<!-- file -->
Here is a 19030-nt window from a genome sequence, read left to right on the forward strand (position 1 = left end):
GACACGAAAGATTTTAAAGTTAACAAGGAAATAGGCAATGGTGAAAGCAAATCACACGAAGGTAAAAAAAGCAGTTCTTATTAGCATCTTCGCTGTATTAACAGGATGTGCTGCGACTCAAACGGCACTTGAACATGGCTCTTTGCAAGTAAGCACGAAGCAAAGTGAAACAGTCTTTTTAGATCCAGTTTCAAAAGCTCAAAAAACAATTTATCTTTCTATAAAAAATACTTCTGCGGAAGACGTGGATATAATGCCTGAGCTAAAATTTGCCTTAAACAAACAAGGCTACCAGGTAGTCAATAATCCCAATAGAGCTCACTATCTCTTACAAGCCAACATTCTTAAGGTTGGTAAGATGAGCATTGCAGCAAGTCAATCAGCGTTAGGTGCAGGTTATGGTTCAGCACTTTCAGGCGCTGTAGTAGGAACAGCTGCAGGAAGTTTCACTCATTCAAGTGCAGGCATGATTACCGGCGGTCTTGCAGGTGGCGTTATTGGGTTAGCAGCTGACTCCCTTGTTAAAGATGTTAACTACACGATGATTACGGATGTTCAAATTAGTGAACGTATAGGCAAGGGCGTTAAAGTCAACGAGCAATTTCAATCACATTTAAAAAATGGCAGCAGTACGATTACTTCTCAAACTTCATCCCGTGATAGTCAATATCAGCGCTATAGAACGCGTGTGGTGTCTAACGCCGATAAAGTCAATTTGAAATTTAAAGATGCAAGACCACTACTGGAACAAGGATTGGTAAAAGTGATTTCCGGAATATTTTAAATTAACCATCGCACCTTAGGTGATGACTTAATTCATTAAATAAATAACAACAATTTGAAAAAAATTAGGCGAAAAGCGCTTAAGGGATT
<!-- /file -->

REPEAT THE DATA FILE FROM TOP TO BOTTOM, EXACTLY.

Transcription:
Here is a 19030-nt window from a genome sequence, read left to right on the forward strand (position 1 = left end):
GACACGAAAGATTTTAAAGTTAACAAGGAAATAGGCAATGGTGAAAGCAAATCACACGAAGGTAAAAAAAGCAGTTCTTATTAGCATCTTCGCTGTATTAACAGGATGTGCTGCGACTCAAACGGCACTTGAACATGGCTCTTTGCAAGTAAGCACGAAGCAAAGTGAAACAGTCTTTTTAGATCCAGTTTCAAAAGCTCAAAAAACAATTTATCTTTCTATAAAAAATACTTCTGCGGAAGACGTGGATATAATGCCTGAGCTAAAATTTGCCTTAAACAAACAAGGCTACCAGGTAGTCAATAATCCCAATAGAGCTCACTATCTCTTACAAGCCAACATTCTTAAGGTTGGTAAGATGAGCATTGCAGCAAGTCAATCAGCGTTAGGTGCAGGTTATGGTTCAGCACTTTCAGGCGCTGTAGTAGGAACAGCTGCAGGAAGTTTCACTCATTCAAGTGCAGGCATGATTACCGGCGGTCTTGCAGGTGGCGTTATTGGGTTAGCAGCTGACTCCCTTGTTAAAGATGTTAACTACACGATGATTACGGATGTTCAAATTAGTGAACGTATAGGCAAGGGCGTTAAAGTCAACGAGCAATTTCAATCACATTTAAAAAATGGCAGCAGTACGATTACTTCTCAAACTTCATCCCGTGATAGTCAATATCAGCGCTATAGAACGCGTGTGGTGTCTAACGCCGATAAAGTCAATTTGAAATTTAAAGATGCAAGACCACTACTGGAACAAGGATTGGTAAAAGTGATTTCCGGAATATTTTAAATTAACCATCGCACCTTAGGTGATGACTTAATTCATTAAATAAATAACAACAATTTGAAAAAAATTAGGCGAAAAGCGCTTAAGGGATT